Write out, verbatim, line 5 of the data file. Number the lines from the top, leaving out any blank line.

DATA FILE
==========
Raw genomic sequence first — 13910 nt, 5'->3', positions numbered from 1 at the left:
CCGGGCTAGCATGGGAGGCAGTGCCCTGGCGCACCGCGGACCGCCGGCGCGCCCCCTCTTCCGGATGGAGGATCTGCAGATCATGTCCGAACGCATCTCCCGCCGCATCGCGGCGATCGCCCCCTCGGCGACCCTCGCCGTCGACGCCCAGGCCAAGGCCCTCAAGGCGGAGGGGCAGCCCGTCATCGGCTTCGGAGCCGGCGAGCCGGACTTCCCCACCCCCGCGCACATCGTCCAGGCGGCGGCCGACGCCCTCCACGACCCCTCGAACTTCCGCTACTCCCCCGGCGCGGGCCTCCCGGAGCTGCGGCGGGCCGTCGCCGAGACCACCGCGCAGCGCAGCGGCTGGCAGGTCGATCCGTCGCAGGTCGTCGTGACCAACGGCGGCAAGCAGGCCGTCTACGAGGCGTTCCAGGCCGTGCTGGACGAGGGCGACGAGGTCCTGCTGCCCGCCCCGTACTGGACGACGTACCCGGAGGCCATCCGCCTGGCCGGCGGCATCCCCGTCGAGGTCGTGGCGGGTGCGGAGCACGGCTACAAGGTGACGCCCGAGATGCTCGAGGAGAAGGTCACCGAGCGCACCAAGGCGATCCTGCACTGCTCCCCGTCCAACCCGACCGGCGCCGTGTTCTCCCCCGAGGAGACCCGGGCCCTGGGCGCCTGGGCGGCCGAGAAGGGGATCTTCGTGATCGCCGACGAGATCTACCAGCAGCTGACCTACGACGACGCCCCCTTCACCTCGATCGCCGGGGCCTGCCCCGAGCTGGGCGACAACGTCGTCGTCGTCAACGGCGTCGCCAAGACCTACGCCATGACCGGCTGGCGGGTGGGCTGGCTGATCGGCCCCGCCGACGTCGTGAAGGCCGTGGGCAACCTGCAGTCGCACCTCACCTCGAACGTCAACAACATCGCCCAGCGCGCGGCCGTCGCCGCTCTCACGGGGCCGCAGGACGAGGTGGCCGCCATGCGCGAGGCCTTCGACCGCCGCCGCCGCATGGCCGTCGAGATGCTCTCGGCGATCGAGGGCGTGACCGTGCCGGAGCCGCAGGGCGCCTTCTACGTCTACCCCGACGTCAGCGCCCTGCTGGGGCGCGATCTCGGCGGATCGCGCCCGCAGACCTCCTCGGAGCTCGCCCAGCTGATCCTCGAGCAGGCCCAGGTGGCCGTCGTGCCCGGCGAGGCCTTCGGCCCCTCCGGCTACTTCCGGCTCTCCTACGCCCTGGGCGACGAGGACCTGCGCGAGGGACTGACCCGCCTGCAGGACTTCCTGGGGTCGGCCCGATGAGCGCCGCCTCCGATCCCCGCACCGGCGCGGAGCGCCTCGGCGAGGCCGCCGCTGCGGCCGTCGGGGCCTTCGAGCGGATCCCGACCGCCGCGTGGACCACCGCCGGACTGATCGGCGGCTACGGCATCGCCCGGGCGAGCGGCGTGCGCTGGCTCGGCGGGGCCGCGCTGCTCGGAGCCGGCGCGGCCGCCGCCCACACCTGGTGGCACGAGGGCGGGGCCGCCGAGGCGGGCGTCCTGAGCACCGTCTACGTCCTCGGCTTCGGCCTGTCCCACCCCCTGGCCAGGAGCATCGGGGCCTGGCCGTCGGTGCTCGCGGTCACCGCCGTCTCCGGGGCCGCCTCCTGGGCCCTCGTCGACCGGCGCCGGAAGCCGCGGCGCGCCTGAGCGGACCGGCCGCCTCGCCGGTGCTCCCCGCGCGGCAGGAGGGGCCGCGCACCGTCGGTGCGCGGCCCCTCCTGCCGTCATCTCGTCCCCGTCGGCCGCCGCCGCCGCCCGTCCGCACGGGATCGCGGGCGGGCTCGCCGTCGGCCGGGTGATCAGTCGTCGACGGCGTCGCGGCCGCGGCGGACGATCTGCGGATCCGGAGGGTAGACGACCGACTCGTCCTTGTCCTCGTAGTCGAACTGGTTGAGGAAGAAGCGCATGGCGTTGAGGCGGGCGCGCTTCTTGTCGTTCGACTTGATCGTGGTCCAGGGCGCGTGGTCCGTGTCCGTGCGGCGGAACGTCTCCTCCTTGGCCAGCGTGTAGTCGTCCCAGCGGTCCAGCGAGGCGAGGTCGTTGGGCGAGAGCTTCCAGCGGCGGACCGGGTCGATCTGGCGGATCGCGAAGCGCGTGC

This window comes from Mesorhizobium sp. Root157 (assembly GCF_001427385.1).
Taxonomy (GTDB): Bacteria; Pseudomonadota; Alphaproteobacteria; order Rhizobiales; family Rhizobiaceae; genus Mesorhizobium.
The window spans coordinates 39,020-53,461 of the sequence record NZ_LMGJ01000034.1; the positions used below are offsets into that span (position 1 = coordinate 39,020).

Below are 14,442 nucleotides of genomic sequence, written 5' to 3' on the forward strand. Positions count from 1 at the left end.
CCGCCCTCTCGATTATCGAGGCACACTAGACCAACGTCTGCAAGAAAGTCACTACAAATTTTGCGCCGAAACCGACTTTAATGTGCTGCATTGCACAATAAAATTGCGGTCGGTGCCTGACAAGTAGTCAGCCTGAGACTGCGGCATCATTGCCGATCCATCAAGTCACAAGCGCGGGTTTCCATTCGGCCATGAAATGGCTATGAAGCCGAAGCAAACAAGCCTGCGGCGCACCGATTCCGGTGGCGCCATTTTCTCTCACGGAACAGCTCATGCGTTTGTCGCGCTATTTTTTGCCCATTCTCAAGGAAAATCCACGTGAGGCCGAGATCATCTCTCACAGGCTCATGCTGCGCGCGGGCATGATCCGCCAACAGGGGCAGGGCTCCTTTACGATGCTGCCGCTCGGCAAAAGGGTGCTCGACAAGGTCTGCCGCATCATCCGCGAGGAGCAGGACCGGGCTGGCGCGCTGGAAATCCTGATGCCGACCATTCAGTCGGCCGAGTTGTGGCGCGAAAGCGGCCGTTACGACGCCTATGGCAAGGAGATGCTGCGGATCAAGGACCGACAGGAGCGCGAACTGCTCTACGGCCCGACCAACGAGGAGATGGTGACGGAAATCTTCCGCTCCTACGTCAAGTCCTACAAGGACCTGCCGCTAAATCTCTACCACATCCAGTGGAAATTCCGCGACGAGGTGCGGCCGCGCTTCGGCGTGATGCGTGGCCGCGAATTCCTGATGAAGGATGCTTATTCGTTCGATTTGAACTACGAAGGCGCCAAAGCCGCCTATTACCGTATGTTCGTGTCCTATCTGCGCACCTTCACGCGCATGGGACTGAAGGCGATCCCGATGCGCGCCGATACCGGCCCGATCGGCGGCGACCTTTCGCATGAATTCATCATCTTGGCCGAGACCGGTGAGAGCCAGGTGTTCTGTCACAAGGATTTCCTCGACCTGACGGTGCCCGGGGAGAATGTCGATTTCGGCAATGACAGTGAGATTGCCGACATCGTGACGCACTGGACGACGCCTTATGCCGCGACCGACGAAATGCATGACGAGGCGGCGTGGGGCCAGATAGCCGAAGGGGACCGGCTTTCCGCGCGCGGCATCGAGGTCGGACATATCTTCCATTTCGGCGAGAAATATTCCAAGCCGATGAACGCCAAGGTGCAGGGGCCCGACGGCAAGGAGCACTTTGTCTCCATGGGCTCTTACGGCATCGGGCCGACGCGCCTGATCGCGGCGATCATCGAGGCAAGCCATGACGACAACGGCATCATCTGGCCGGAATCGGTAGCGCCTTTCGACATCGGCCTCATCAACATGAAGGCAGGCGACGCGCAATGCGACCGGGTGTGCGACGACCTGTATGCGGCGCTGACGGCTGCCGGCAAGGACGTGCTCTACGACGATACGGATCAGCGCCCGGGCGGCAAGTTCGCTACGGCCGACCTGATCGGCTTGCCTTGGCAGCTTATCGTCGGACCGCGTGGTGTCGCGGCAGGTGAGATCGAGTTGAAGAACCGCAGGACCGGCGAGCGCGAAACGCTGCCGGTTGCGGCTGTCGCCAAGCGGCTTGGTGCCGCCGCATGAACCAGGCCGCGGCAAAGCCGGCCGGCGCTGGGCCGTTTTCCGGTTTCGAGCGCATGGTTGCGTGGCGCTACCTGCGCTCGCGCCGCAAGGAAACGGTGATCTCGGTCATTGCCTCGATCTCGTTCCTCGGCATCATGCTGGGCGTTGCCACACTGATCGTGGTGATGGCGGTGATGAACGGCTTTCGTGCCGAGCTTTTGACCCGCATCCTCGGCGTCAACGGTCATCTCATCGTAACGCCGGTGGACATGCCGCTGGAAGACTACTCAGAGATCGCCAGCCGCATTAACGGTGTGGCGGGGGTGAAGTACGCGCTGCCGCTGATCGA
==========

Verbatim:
The window spans coordinates 39,020-53,461 of the sequence record NZ_LMGJ01000034.1; the positions used below are offsets into that span (position 1 = coordinate 39,020).